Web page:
Lid off

A carefully created veneer of rogue behaviour on the actions of Pakistani nuclear scientist A Q Khan has been blown off with his revelation that his proliferation activities were not guided by personal motives but were actually blessed by the Pakistani establishment — the government, the military and the intelligence machinery. It has long been suspected that Pakistan was officially involved in his actions but that he was made the fall guy to save the establishment from blame. In a letter purportedly written to his wife in 2003 but made public now, the disgraced scientist has confirmed these suspicions and detailed his actions, and more importantly, the Pakistan government’s role in them. He gave drawings of nuclear weapons to Iran and North Korea and helped Libya with that country’s then active nuclear programme, on directions from people in power. Former Prime Minister Benazir Bhutto’s name was also mentioned in this connection. Khan also revealed that Pakistan had set up a centrifuge plant in China in return for weapons drawings and uranium.

Khan’s revelations are bound to be denied but they would carry the probability of truth more than the denials. They are an indictment of Pakistan and also show China, which claims to be a responsible nuclear power, in a poor light. It is difficult to believe that a nuclear scientist would be able to so freely pass on knowhow and materials to others without official sanction. Khan himself had in fact hinted in the past that he was made a scapegoat in national interest. Pakistan’s possible official involvement has disturbing implications. It raises questions about the safety of the country’ nuclear weapons too. The double talk of the Pakistan on nuclear proliferation is in line with its dubious claims on other issues also, like terrorist activities in the country and the diversion of US aid for anti-India activities.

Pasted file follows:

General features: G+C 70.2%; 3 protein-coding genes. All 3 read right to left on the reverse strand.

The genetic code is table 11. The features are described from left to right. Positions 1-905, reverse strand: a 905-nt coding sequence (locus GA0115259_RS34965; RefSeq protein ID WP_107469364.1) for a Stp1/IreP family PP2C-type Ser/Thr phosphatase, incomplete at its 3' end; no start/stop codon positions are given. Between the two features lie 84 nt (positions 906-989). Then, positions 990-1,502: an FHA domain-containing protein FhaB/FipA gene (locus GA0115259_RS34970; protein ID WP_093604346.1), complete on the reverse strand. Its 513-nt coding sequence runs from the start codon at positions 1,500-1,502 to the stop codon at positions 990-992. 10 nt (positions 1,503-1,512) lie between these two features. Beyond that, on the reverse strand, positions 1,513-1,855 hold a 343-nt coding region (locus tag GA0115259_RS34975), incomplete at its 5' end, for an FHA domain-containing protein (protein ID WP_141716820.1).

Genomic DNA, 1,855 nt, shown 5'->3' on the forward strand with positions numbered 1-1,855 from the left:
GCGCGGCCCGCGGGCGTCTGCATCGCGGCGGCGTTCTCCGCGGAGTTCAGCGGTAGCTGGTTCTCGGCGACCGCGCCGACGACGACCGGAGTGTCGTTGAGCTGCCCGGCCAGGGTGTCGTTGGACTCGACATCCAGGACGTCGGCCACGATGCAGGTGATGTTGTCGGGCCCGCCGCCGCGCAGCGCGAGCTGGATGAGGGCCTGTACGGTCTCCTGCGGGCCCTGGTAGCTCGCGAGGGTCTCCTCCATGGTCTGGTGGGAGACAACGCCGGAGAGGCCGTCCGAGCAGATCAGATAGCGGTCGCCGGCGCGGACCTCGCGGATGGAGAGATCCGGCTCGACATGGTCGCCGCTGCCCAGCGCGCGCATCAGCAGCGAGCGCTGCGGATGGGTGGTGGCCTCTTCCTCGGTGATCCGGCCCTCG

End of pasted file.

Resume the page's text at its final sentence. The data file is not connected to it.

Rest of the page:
It is improbable that the US administration was unaware of the involvement of Islamabad in Khan’s dealings. It was when the Bush administration provided proof of Khan’s activities that the Musharraf government went through the motions of taking action against him. Even a fortnight ago the US described him as a ‘proliferation risk.’ The last few days also saw him being freed and put under house arrest again. The sudden surge of news and actions involving Khan is intriguing. The reasons could be anybody’s guess but the bottom line is that he did not act alone.

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